Today, the people who seem to be hurting the most in our sputtering economy are dropouts in their 30s, 40s and 50s.
Despite their work experience, some can't even apply for a new job without proof that they completed high school. One man has thought a lot about his education and the decisions he made as a teenager.
Kenny Buchanan, 44, has lived in the coal-rich mountains of Schuylkill County, Pa., all his life. He's happy to have work after being jobless for more than a year.
Buchanan recently found work at an aluminum manufacturing plant.
"I'm a processor," he says. "We make aluminum for propane tanks, runways — aluminum runways for the U.S. Air Force."
It's not a permanent job yet. Buchanan is still on probation. It's the eighth job he's had in the last five years.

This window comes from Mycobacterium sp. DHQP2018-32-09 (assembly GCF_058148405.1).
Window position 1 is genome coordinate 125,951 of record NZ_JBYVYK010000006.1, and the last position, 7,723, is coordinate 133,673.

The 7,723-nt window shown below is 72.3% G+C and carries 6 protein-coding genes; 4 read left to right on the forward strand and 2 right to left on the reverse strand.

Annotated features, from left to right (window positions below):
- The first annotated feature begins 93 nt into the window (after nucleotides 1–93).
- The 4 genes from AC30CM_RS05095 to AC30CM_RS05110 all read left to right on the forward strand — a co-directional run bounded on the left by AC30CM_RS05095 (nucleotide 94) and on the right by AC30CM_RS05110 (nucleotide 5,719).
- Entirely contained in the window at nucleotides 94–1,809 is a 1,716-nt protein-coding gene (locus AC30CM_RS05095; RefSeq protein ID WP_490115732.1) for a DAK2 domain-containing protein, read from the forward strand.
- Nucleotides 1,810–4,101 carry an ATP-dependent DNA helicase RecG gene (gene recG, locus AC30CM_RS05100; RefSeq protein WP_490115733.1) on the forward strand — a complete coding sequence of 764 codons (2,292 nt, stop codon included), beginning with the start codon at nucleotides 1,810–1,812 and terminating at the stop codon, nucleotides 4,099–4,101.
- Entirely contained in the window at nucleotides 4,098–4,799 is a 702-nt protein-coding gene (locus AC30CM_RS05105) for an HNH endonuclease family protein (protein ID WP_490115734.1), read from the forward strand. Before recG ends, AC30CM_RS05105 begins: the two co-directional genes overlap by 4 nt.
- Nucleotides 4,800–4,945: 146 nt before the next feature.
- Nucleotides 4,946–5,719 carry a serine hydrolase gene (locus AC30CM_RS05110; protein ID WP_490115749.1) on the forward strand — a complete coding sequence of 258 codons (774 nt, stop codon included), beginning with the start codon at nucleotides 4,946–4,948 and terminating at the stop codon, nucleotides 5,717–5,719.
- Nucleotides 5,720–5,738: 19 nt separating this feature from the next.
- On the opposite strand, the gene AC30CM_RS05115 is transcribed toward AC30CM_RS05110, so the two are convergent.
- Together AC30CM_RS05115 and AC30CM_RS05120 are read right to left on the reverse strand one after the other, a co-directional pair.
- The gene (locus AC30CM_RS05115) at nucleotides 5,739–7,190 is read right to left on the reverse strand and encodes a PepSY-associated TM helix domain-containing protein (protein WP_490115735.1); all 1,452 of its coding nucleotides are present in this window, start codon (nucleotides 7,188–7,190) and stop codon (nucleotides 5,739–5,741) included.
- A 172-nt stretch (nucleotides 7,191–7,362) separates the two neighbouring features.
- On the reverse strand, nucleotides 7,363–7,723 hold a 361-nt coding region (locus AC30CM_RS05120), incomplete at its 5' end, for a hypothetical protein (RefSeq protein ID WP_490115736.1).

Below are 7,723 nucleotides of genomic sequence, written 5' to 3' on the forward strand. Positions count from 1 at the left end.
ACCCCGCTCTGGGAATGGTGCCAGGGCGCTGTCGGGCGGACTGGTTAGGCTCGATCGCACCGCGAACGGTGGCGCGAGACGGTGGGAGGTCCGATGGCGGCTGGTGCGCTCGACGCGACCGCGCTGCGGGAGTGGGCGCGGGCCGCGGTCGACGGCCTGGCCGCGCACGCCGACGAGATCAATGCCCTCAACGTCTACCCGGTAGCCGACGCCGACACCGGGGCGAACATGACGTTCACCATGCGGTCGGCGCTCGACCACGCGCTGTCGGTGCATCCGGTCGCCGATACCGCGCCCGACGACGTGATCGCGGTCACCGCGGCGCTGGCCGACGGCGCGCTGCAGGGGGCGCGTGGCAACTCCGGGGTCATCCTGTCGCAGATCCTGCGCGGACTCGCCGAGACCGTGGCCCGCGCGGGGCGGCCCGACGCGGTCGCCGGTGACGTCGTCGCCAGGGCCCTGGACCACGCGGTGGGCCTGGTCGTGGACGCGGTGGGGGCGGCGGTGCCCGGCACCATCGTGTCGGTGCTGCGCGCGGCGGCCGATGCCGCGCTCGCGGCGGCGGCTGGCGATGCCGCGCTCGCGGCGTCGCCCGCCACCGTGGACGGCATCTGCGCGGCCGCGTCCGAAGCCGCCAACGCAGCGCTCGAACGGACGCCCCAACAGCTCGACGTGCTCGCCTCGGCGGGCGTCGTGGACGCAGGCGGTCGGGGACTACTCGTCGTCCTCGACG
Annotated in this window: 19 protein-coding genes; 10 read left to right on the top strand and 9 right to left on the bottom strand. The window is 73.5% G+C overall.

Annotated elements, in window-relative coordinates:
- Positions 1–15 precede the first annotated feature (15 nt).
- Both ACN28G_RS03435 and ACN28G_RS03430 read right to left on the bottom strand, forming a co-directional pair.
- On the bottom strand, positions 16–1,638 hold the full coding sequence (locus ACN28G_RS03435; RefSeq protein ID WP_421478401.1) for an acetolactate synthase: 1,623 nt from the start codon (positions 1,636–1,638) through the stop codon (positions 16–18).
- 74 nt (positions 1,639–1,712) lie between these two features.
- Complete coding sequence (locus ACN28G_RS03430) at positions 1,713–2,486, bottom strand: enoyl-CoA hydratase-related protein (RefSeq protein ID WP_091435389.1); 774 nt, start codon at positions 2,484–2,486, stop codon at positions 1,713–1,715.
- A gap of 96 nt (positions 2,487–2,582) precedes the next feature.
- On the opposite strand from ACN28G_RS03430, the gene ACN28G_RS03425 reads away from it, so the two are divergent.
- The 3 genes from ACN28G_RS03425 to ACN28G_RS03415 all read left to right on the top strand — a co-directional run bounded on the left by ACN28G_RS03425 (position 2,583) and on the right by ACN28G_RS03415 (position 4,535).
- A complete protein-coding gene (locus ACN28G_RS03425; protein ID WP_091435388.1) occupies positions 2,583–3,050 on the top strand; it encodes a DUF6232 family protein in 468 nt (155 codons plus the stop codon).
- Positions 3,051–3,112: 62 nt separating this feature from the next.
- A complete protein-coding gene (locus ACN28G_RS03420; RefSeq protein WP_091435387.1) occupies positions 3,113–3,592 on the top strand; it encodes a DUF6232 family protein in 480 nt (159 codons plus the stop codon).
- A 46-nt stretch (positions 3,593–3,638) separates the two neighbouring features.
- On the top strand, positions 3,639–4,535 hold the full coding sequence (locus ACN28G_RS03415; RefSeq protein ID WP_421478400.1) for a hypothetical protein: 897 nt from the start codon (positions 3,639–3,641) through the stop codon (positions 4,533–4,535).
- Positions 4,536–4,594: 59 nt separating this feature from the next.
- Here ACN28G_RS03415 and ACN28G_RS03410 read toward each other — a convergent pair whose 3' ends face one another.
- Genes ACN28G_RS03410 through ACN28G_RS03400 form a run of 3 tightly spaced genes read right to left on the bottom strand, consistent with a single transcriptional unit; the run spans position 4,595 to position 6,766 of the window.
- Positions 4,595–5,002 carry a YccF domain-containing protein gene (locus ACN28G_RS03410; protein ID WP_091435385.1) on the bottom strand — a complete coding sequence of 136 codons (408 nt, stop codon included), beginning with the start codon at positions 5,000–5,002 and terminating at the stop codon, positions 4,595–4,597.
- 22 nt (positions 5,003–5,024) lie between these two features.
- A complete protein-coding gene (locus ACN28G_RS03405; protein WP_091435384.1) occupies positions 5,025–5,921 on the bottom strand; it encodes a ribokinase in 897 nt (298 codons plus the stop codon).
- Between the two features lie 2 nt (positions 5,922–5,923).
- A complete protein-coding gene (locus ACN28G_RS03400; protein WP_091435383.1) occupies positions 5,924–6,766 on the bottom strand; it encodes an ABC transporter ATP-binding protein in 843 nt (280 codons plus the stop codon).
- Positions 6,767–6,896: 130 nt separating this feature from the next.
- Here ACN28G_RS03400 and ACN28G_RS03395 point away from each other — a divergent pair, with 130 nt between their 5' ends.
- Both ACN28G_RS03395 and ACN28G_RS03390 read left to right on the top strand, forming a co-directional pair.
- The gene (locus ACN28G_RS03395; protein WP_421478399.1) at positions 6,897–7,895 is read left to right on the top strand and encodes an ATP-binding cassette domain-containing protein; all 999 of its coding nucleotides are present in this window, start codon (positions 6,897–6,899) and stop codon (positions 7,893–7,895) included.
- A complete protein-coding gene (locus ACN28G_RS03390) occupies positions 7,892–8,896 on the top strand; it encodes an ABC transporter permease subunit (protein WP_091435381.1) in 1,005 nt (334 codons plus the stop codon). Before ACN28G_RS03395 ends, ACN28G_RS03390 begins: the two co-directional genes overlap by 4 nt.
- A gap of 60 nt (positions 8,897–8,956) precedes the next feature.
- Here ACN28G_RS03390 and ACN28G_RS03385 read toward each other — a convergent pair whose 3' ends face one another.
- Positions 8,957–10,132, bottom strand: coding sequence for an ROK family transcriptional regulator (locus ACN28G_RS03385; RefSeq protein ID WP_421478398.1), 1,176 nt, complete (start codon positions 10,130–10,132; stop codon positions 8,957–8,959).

"With a wife and two kids, it's been rough," he says, all because of a decision he made 26 years ago.
"[In] ninth grade, I dropped out of school. I was 18. I flunked twice, I had no interest, and I told my mom 'cause I was living at home at the time, I said, 'I'm done, I'm not going back to school,'" he says.
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